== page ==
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Checking if sets are subspaces of ##\mathbb{R}^{3}##

  1. Oct 8, 2015 #1
    1. The problem statement, all variables and given/known data
    Is the set ##W## a subspace of ##\mathbb{R}^{3}##?
    ##W=\left \{ \begin{bmatrix}
    x\\
    y\\
    z
    \end{bmatrix}:x\leq y\leq z \right \}##
    2. Relevant equations


    3. The attempt at a solution
    I believe the set is indeed a subspace of ##\mathbb{R}^{3}##, since it looks like it will satisfy the three properties of a subspace. I'm wondering as to how one would go about explicitly proving this. Any help would be appreciated. Thanks.
     
  2. jcsd
  3. Oct 8, 2015 #2

    Mark44

    Staff: Mentor

    What are the three properties you need to verify? You didn't list them in the 2nd section or anywhere else.

    Generally, you take one or two arbitrary members of your set and show that the set is closed under addition and scalar multiplication.
     
  4. Oct 8, 2015 #3
    So, the properties would be that the set needs to contain the zero vector, needs to be closed under scalar multiplication, and needs to be closed under addition. When you say take arbitrary members of the set to test the last two properties, what exactly do you mean?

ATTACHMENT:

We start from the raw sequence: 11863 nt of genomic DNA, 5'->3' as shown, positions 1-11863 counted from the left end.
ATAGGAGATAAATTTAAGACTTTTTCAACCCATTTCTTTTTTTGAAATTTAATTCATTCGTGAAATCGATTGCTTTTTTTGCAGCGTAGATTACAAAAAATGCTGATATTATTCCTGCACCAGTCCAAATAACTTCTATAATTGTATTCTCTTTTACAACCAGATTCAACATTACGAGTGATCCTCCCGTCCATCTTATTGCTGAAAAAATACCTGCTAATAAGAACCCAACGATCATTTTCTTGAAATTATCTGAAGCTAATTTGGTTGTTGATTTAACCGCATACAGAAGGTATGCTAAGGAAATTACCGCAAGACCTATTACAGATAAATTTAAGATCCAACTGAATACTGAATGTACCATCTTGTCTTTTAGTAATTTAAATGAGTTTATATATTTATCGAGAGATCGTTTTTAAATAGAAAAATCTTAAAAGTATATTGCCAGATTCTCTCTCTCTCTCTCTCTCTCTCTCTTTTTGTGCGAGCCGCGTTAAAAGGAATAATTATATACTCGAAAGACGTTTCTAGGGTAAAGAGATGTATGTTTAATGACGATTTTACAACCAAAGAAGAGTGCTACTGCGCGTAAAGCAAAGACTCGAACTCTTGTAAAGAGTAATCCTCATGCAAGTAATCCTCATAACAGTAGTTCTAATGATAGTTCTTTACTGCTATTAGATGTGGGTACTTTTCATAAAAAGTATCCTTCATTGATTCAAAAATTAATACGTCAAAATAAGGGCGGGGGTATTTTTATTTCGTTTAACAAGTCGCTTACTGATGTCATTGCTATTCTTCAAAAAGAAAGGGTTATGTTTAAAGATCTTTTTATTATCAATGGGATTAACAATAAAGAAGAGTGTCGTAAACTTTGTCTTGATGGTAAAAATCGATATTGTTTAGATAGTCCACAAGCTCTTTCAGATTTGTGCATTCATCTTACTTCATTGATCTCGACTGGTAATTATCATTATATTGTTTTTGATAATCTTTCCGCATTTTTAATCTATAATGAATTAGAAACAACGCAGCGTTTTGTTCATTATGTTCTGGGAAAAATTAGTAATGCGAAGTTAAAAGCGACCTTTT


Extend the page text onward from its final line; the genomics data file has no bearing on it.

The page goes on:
5. Oct 8, 2015 #4

    Mark44

    Staff: Mentor

    Let, say, ##\vec{u}## and ##\vec{v}## be elements of W, with ##\vec{u} = <u_1, u_2, u_3>## and ##\vec{v} = <v_1, v_2, v_3>##.
    What condition do these vectors need to satisfy in order to belong to set W? You are given this condition.

    Is 0 an element of W?
    If ##\vec{u}## and ##\vec{v}## are arbitrary members of W, is ##\vec{u} + \vec{v}## also in W?
    If ##\vec{u}## is an arbitrary member of W, and k is an arbitrary scalar, is ##k\vec{u}## also in W?

    If the answers to these questions are all "yes", then the set is a subspace of ##\mathbb{R}^3##.
     
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